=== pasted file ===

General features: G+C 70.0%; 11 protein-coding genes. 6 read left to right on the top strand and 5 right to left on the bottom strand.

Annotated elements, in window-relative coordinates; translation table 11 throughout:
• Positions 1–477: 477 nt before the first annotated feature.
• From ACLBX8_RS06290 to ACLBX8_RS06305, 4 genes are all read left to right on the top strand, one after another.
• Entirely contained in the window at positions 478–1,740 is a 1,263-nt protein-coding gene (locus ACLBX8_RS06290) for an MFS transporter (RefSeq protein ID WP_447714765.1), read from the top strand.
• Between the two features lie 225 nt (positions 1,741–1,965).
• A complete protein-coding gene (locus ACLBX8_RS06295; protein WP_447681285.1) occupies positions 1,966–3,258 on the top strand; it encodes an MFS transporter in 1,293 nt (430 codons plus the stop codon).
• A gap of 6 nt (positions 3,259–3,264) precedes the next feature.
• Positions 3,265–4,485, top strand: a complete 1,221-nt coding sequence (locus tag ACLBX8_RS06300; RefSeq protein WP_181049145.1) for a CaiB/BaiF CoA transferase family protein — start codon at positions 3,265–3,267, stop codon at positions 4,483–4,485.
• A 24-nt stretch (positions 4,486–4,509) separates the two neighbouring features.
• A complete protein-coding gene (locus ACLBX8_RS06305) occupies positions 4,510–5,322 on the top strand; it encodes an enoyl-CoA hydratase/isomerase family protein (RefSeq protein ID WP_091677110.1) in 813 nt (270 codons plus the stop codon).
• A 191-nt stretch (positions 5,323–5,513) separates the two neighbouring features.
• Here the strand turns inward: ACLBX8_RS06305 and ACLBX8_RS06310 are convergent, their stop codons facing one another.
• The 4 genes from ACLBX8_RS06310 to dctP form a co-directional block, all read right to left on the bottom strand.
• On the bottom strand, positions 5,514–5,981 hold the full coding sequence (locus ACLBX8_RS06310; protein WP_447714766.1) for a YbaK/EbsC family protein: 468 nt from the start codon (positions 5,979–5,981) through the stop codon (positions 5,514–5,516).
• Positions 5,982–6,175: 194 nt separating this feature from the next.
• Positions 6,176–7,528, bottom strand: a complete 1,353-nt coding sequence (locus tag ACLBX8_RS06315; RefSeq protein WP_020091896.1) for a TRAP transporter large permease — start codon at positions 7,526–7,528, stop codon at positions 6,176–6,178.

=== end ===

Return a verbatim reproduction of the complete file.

General features: G+C 70.0%; 11 protein-coding genes. 6 read left to right on the top strand and 5 right to left on the bottom strand.

Annotated elements, in window-relative coordinates; translation table 11 throughout:
• Positions 1–477: 477 nt before the first annotated feature.
• From ACLBX8_RS06290 to ACLBX8_RS06305, 4 genes are all read left to right on the top strand, one after another.
• Entirely contained in the window at positions 478–1,740 is a 1,263-nt protein-coding gene (locus ACLBX8_RS06290) for an MFS transporter (RefSeq protein ID WP_447714765.1), read from the top strand.
• Between the two features lie 225 nt (positions 1,741–1,965).
• A complete protein-coding gene (locus ACLBX8_RS06295; protein WP_447681285.1) occupies positions 1,966–3,258 on the top strand; it encodes an MFS transporter in 1,293 nt (430 codons plus the stop codon).
• A gap of 6 nt (positions 3,259–3,264) precedes the next feature.
• Positions 3,265–4,485, top strand: a complete 1,221-nt coding sequence (locus tag ACLBX8_RS06300; RefSeq protein WP_181049145.1) for a CaiB/BaiF CoA transferase family protein — start codon at positions 3,265–3,267, stop codon at positions 4,483–4,485.
• A 24-nt stretch (positions 4,486–4,509) separates the two neighbouring features.
• A complete protein-coding gene (locus ACLBX8_RS06305) occupies positions 4,510–5,322 on the top strand; it encodes an enoyl-CoA hydratase/isomerase family protein (RefSeq protein ID WP_091677110.1) in 813 nt (270 codons plus the stop codon).
• A 191-nt stretch (positions 5,323–5,513) separates the two neighbouring features.
• Here the strand turns inward: ACLBX8_RS06305 and ACLBX8_RS06310 are convergent, their stop codons facing one another.
• The 4 genes from ACLBX8_RS06310 to dctP form a co-directional block, all read right to left on the bottom strand.
• On the bottom strand, positions 5,514–5,981 hold the full coding sequence (locus ACLBX8_RS06310; protein WP_447714766.1) for a YbaK/EbsC family protein: 468 nt from the start codon (positions 5,979–5,981) through the stop codon (positions 5,514–5,516).
• Positions 5,982–6,175: 194 nt separating this feature from the next.
• Positions 6,176–7,528, bottom strand: a complete 1,353-nt coding sequence (locus tag ACLBX8_RS06315; RefSeq protein WP_020091896.1) for a TRAP transporter large permease — start codon at positions 7,526–7,528, stop codon at positions 6,176–6,178.